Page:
Hangar 9 P-47 Thunderbolt Exclusive!

Jan 18, 2012 25 Comments by

We just got this in and right now we are the only one with it.  This great looking Hangar 9 P-47 warbird is very large and is a top quality build.  This is our first shot once we got all the pieces out on the workbench.  We are going to do a continuous build thread here so be sure to check back often.

  

We are adding retracts (a must have on a scale bird like this) and the Hangar 9 cockpit kit with a full pilot. We are going with the Evolution 40GX gas engine, Spektrum transmitter, receiver, servos and some great looking Robart Retracts.  Stay tuned…..

Featured News, John Reid

About the author

West Coast senior editor About me: I’ve been involved with RC aircraft since high school and have flown just about everything. I started my RC career with scratch-building, but now like many pilots I rely on ARFs to get me in the air. My main focus is on pylon racing, aerobats, combat and scale warbirds.

25 Responses to “Hangar 9 P-47 Thunderbolt Exclusive!”

  1. Gerry Yarrish says:

    I’m jealous John!

  2. Dave Vinch says:

    Please stop calling the assembly of some poor Chinese guy’s work a build. It’s an assembly and at most a mod.

    • C-Dub says:

      Thank you Dave V. – ARF’s are NOT a build! An assembly at best. What ever happened to a review of a raw kit and the “build” process. Until you “BUILD” a model aircraft from scratch or from a raw kit, spend months putting it all together and standing on a flight line with your thumbs shaking on the TX a model airplane enthusiast doesn’t have a clue at what is at stake. Deep pockets and ARF’s or RTF’s vs. balsa dust and hard work…. I’ll take the kit every time.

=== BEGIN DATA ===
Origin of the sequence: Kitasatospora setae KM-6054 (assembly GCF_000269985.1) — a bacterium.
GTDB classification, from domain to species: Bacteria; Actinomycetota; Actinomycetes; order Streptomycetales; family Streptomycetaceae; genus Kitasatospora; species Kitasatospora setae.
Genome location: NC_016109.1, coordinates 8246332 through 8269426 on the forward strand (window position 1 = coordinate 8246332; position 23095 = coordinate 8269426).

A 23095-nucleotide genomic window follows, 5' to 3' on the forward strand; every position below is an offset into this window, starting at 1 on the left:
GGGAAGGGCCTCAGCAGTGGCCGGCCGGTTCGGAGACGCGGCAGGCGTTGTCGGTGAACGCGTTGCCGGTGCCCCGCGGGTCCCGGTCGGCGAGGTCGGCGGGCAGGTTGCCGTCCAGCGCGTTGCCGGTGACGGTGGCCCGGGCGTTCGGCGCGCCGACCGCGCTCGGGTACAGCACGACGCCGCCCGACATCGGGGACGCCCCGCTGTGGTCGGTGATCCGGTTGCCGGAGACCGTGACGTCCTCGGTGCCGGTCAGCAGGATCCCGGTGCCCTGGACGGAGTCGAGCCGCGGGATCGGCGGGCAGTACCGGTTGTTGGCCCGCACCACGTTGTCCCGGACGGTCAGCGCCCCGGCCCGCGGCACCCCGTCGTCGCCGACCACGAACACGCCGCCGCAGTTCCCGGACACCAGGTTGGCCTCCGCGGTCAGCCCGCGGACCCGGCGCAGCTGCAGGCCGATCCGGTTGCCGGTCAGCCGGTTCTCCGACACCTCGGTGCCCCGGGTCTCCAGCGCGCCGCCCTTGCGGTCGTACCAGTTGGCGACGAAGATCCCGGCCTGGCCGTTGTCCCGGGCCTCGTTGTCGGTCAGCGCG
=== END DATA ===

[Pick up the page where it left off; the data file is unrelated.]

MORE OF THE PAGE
3. Whit Philbrick says:

    Looks great, what’s the wingspan? When willit be available and r what price??

  4. larry sutherland says:

    John, You get all the fun stuff!!! You gonna race this year?

    • John Reid says:

      i was at a race this weekend in AZ :-) , I do plan on doing a lot of racing this year, but we will see how that works out.

  5. Larry says:

    I would like to hear more about the cockpit kit, also. Thanks!

  6. Charles S. Sylvia says:

    You should be doing a P-51 RED TAIL !

  7. scott says:

    can i have that !!!!!!!!!!!!!!!!!!!!

  8. Darrell says:

    Hey Dave a build is a build. It’s all a matter of extent. You build a house from scratch? Not for the last 100 yrs at least. You build a sandwich?… Hmmm DId you make the bread & bologna yourself? Get off your high horse. I’ve made’em from scratch, kits & Arf’s & they all fly the same & are a heck of a lot of fun to put together…aka build.
    Keepem flying John!
    P.S. Looking forward to the cockpit phase myself also

  9. Peter Kraus says:

    Hey you guys knocking ARFs, I’ve been in this hobby a very long time and love building and making things. BUT, there is building AND there is flying. I’ve got planes in the workshop I’m building but I love to be able to get a great plane to fly while I build the others. I love engines too but find the electrics just so convenient. There’s more than one aspect to this hobby, just enjoy the ones you like but please don’t knock the others. As they say, to each his own.
    Cheers,

    Peter

    • John Reid says:

      ARFs are a great way to get into this hobby, and they look great.
      We can all get along; Model Airplane News always has a construction article and a new set of plans for all of our scratch builders in every issue.

  10. Johnno Jug says:

    Electric Motors and ARFs for large Scale? Sheezle, that’s a far cry from the traditional hard core old school nature of large scale R/C aircraft building… and, it pretty much changes the demographic of the people at your club who may be showing up with a “scale” aircraft these days.
    Is it getting to the point where the guy who can detail his composite ARF best is the “scale builder”? IMHO, a scratch built, or short kit built scale model trumps any ARF, anyday.
    Still, these giant scale ARFS are great for the guy who has no building experience, or no building skills, and a chunk of cash.

  11. John Reid says:

    Sorry Guys,